At the end of his letter, President Obama invited readers to democratic participation by reviewing the organization Unite Against Book Bans. The organization includes suggestions and tips to fight against the wave of book bans. Their material on attending a school board or town hall meeting is especially valuable. It’s encouraging to see the former and current president using their platform to speak out against the dangers of book banning and the ensuing harm these bans do to young people. We must continue speaking out against these bans and demand sympathetic political and civic leaders do the same. At the same time, we must be clear that our conversations about books don’t rely on both sides-ism tropes that bely the broader goals of these book banning political actors. The politicians voting to ban books and honest history are the same politicians seeking to make trans healthcare illegal, enact voter suppression laws, defund public schools and libraries, and curtail social and civil progress of the last seven decades. A group of college students questioning the place of one book in a library or calling for stronger trigger warnings do not pose a similar threat to pluralistic democracy. Addressing power and policy in our conversations about book bans will make that distinction clear.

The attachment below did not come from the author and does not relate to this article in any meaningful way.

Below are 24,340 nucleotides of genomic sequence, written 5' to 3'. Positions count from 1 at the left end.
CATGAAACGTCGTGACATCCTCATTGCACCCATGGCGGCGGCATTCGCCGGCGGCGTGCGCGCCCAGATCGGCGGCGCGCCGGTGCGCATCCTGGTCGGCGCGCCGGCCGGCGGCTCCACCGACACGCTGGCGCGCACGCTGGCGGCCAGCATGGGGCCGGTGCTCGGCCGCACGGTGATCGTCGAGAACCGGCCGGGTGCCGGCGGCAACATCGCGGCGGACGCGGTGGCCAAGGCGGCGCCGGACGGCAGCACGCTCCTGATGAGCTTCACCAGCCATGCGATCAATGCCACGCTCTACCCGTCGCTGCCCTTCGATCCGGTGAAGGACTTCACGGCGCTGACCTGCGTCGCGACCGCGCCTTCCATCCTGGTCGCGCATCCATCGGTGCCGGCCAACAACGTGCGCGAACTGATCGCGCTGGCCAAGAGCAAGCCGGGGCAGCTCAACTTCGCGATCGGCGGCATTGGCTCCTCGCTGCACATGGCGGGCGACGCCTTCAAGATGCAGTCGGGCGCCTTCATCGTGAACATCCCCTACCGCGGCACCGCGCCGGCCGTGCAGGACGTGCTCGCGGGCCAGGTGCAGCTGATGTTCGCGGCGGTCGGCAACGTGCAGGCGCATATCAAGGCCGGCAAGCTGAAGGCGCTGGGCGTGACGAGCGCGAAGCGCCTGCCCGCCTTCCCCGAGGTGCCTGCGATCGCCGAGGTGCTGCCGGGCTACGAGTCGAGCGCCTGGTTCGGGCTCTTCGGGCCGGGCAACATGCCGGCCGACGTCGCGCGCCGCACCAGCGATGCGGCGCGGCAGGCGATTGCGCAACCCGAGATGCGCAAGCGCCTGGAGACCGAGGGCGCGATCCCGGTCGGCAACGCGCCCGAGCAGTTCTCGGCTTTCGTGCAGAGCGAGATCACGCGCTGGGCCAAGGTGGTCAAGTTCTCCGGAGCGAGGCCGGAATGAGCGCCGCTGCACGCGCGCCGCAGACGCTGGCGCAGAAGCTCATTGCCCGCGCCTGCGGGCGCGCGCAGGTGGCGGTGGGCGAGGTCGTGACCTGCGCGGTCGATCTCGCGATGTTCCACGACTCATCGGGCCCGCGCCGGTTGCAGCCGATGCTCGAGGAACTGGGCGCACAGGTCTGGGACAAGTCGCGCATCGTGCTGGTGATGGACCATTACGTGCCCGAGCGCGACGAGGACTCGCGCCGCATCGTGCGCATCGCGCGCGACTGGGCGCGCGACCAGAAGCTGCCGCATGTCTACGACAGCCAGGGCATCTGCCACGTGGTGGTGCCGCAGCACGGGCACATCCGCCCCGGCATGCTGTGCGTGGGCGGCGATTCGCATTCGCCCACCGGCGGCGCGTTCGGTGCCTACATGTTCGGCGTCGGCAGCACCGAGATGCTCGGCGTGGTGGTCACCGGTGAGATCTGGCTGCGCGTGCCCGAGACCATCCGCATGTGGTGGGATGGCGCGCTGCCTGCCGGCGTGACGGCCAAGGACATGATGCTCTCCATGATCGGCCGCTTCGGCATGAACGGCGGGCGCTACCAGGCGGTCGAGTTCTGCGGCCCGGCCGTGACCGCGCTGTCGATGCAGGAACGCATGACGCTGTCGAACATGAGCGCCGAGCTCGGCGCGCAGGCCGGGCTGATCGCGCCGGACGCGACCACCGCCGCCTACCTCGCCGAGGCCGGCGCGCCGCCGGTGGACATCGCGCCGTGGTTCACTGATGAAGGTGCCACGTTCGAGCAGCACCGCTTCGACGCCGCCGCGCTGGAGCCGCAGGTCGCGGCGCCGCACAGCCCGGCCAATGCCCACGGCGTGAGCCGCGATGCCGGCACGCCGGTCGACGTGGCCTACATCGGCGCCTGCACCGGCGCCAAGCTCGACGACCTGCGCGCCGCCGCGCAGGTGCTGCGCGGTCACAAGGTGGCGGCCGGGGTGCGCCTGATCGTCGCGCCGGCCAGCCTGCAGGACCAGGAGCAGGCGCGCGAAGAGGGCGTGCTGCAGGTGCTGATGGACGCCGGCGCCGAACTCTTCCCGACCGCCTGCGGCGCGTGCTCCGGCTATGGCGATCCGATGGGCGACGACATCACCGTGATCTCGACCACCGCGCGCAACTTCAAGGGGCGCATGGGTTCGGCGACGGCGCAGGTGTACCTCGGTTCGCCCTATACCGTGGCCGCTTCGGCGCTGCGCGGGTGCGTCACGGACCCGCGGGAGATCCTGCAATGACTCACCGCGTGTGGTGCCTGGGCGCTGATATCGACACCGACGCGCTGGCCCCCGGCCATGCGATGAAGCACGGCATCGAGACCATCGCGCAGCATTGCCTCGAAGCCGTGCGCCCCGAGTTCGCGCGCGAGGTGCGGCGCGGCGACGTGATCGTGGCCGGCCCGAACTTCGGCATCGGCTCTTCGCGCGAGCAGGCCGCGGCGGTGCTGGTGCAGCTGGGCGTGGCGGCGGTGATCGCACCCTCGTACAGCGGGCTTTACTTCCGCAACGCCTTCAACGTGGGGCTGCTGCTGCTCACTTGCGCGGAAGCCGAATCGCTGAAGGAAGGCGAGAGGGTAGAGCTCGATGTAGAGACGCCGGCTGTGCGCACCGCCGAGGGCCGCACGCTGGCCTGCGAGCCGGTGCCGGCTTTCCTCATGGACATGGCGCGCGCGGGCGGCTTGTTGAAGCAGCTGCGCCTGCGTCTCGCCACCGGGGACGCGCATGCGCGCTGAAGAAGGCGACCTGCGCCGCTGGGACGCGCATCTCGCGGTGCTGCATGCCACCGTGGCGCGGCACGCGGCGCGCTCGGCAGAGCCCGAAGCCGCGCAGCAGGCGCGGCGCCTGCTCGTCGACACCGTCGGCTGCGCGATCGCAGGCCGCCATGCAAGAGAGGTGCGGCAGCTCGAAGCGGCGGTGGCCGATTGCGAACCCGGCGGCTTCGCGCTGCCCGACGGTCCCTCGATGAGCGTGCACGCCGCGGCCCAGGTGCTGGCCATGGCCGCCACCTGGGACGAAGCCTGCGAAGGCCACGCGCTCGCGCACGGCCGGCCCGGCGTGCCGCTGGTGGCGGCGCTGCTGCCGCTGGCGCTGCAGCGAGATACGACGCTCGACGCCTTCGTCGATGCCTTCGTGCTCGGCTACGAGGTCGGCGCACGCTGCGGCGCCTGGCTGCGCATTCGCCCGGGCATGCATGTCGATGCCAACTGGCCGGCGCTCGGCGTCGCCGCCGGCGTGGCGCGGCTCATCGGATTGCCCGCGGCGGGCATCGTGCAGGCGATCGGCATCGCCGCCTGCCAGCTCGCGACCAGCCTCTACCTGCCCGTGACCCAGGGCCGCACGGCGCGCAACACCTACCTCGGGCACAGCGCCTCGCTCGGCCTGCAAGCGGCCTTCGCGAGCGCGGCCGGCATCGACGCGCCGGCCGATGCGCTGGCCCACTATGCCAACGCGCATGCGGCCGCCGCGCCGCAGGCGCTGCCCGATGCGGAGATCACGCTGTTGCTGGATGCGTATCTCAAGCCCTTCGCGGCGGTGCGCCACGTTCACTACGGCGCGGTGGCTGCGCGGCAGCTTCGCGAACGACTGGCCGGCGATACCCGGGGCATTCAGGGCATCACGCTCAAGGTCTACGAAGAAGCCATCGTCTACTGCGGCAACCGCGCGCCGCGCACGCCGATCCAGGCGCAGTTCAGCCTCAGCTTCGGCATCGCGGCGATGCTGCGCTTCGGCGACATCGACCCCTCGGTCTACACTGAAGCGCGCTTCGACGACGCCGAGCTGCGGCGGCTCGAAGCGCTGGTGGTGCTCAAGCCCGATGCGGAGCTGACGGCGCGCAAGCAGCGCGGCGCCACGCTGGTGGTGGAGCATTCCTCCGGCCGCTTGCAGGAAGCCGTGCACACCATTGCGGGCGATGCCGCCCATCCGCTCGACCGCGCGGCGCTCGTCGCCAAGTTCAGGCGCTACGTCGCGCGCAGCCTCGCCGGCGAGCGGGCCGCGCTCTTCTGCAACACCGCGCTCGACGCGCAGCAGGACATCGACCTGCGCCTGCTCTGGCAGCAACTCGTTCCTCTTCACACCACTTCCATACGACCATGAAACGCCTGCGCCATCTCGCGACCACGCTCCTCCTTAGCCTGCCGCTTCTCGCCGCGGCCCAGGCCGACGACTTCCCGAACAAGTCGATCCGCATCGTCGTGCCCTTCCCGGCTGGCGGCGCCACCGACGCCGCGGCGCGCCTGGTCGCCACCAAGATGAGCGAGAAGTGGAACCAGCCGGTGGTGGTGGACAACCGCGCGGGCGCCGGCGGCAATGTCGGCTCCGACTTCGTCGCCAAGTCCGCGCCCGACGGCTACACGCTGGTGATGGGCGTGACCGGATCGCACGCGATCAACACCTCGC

Cody Miller is an associate professor of English education at SUNY Brockport. During his seven years as a high school English teacher and in his current role, he has positioned texts as vehicles to discuss broader sociopolitical issues in students’ lives and worlds. Miller is the editor of English Leadership Quarterly. He was awarded NCTE’s LGBTQIA+ Advocacy & Leadership Award in 2022. He can be reached at firstname.lastname@example.org or on Twitter at @CodyMillerELA.
It is the policy of NCTE in all publications, including the Literacy & NCTE blog, to provide a forum for the open discussion of ideas concerning the content and the teaching of English and the language arts. Publicity accorded to any particular point of view does not imply endorsement by the Executive Committee, the Board of Directors, the staff, or the membership at large, except in announcements of policy, where such endorsement is clearly specified.